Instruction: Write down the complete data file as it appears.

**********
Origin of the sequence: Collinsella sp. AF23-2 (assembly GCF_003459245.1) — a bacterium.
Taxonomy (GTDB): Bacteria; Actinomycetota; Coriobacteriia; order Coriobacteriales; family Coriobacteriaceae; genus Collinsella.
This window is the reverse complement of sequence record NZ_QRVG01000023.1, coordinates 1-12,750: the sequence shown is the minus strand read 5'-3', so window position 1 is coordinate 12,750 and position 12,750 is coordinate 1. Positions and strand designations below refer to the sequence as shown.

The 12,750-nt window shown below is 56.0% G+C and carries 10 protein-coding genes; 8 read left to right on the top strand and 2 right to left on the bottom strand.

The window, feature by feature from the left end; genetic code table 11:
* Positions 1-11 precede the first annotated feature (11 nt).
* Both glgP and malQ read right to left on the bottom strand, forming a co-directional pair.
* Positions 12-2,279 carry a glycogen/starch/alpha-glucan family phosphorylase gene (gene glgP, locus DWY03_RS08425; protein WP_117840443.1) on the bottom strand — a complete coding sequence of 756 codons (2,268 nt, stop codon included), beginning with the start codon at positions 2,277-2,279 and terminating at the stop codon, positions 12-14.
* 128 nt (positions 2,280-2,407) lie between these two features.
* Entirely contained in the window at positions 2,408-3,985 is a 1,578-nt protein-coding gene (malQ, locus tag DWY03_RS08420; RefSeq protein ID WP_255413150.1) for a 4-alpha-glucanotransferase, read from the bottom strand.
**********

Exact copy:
Origin of the sequence: Collinsella sp. AF23-2 (assembly GCF_003459245.1) — a bacterium.
Taxonomy (GTDB): Bacteria; Actinomycetota; Coriobacteriia; order Coriobacteriales; family Coriobacteriaceae; genus Collinsella.
This window is the reverse complement of sequence record NZ_QRVG01000023.1, coordinates 1-12,750: the sequence shown is the minus strand read 5'-3', so window position 1 is coordinate 12,750 and position 12,750 is coordinate 1. Positions and strand designations below refer to the sequence as shown.

The 12,750-nt window shown below is 56.0% G+C and carries 10 protein-coding genes; 8 read left to right on the top strand and 2 right to left on the bottom strand.

The window, feature by feature from the left end; genetic code table 11:
* Positions 1-11 precede the first annotated feature (11 nt).
* Both glgP and malQ read right to left on the bottom strand, forming a co-directional pair.
* Positions 12-2,279 carry a glycogen/starch/alpha-glucan family phosphorylase gene (gene glgP, locus DWY03_RS08425; protein WP_117840443.1) on the bottom strand — a complete coding sequence of 756 codons (2,268 nt, stop codon included), beginning with the start codon at positions 2,277-2,279 and terminating at the stop codon, positions 12-14.
* 128 nt (positions 2,280-2,407) lie between these two features.
* Entirely contained in the window at positions 2,408-3,985 is a 1,578-nt protein-coding gene (malQ, locus tag DWY03_RS08420; RefSeq protein ID WP_255413150.1) for a 4-alpha-glucanotransferase, read from the bottom strand.